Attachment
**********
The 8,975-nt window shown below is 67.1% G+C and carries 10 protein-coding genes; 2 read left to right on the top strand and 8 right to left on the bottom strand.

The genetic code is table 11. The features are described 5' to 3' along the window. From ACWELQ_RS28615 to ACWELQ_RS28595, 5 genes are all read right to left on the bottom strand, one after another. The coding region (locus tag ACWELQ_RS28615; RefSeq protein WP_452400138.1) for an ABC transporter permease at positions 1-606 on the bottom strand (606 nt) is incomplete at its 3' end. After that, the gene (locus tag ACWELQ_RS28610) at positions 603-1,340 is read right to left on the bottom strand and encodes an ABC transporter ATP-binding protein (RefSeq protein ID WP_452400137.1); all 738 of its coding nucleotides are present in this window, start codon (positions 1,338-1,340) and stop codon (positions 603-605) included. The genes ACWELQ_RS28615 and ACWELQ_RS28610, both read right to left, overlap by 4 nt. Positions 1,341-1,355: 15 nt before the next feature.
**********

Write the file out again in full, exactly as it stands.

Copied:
The 8,975-nt window shown below is 67.1% G+C and carries 10 protein-coding genes; 2 read left to right on the top strand and 8 right to left on the bottom strand.

The genetic code is table 11. The features are described 5' to 3' along the window. From ACWELQ_RS28615 to ACWELQ_RS28595, 5 genes are all read right to left on the bottom strand, one after another. The coding region (locus tag ACWELQ_RS28615; RefSeq protein WP_452400138.1) for an ABC transporter permease at positions 1-606 on the bottom strand (606 nt) is incomplete at its 3' end. After that, the gene (locus tag ACWELQ_RS28610) at positions 603-1,340 is read right to left on the bottom strand and encodes an ABC transporter ATP-binding protein (RefSeq protein ID WP_452400137.1); all 738 of its coding nucleotides are present in this window, start codon (positions 1,338-1,340) and stop codon (positions 603-605) included. The genes ACWELQ_RS28615 and ACWELQ_RS28610, both read right to left, overlap by 4 nt. Positions 1,341-1,355: 15 nt before the next feature.